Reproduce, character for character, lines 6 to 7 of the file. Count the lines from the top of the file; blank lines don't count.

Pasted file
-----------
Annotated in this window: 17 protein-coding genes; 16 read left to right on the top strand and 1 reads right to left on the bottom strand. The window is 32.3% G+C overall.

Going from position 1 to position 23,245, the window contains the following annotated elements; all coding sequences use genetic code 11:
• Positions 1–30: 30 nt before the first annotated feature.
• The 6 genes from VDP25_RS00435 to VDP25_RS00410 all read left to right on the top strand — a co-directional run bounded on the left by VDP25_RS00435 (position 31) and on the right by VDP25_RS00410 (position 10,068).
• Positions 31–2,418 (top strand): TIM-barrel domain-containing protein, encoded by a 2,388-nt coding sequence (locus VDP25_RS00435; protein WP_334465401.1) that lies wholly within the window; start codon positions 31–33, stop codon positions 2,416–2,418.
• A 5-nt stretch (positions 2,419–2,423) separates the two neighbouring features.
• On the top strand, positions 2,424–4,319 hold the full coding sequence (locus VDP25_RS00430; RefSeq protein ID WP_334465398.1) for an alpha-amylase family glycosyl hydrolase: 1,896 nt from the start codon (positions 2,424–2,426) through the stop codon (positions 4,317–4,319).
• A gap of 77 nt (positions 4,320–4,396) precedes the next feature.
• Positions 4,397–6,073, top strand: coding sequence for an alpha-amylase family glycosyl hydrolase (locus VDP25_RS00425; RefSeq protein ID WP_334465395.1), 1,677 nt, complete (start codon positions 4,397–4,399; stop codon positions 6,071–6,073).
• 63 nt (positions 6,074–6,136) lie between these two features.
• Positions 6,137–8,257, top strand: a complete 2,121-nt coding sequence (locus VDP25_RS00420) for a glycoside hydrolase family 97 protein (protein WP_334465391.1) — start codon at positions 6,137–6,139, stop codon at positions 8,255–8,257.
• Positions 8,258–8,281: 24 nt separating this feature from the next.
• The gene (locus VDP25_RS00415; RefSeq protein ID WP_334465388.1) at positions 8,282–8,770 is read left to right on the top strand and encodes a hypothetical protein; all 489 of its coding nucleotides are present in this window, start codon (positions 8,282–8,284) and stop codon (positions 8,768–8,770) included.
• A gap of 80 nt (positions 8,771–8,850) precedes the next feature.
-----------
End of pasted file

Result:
• A 5-nt stretch (positions 2,419–2,423) separates the two neighbouring features.
• On the top strand, positions 2,424–4,319 hold the full coding sequence (locus VDP25_RS00430; RefSeq protein ID WP_334465398.1) for an alpha-amylase family glycosyl hydrolase: 1,896 nt from the start codon (positions 2,424–2,426) through the stop codon (positions 4,317–4,319).